The Multnomah County Child Hunger Coalition has released an interactive map of food resources to help families facing food insecurity and hunger. The map includes locations, service hours and contact information for emergency food pantries, harvest shares, community gardens and other food related programs.
Despite a national dip in hunger nationwide, the number of Oregon families that don’t know where their next meal will come from and who can’t afford all the food they need is on the rise.
Nearly one in six Oregon households, about 16.1 percent, were “food insecure” between 2013 and 2015, up from 13.6 percent in the preceding three year period.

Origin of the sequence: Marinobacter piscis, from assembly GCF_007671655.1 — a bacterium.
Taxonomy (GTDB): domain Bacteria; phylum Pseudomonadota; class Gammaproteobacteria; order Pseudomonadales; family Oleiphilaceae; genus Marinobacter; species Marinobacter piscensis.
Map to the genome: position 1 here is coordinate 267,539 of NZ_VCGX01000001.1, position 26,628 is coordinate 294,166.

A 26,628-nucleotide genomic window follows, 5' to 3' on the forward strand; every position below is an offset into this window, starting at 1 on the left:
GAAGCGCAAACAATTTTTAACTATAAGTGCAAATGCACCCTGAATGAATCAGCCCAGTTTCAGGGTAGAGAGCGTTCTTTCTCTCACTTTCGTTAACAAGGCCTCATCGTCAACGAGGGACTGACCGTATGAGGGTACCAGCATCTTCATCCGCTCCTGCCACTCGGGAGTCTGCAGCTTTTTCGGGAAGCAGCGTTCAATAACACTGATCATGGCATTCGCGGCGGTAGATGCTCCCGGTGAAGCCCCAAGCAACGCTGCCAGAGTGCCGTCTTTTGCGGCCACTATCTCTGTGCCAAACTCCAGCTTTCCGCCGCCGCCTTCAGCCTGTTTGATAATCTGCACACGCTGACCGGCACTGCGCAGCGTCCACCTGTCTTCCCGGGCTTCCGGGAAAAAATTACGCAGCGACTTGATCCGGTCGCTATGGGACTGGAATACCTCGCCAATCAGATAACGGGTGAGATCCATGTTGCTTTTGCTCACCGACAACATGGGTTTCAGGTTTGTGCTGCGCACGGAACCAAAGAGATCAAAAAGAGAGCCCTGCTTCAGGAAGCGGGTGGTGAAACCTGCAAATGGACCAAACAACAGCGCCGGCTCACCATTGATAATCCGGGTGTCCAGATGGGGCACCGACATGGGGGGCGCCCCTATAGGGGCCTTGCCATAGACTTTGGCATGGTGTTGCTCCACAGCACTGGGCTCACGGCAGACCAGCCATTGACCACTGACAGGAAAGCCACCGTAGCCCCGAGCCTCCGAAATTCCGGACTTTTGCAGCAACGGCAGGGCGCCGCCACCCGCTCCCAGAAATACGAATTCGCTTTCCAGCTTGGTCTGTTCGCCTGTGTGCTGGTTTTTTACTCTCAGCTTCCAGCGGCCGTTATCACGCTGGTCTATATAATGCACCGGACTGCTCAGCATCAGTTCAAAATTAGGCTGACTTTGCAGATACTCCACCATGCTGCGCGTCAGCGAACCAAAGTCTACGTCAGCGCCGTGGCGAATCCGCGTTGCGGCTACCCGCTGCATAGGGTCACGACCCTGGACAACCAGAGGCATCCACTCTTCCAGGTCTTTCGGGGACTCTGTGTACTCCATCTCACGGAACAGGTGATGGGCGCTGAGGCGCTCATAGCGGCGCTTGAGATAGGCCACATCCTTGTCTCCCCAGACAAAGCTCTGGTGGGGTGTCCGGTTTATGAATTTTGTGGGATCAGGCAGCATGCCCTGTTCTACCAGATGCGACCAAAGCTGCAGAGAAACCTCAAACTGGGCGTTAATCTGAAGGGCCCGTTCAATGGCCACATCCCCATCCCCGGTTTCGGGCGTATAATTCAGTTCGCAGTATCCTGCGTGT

The increase is being driven by factors including high unemployment and rising rents.
According to Partners for a Hunger-Free Oregon:
- About three in five families who experience food insecurity aren't regularly skipping meals, but may use strategies like purchasing cheaper but less nutritious food to stretch the food budget or relying on food assistance at the end of the month.
- For an estimated 103,000 households in Oregon, these coping strategies aren’t enough; they are forced to skip meals. This represents 6.6 percent of households in Oregon, experiencing what USDA calls "Very Low Food Security" (2013-2015). That's up from 5.8 percent from 2010-12.
- If all 103,000 households experiencing hunger comprised a city, it would be the second-largest city in Oregon.
- Oregon's hunger rate is not the highest in the country. That distinction belongs to Mississippi at 7.9 percent. Oregon now has the eighth highest rate of hunger in the nation.
- Oregon was the only state in the United States to see a statistically significant increase in food insecurity from 2010-12 to 2013-15.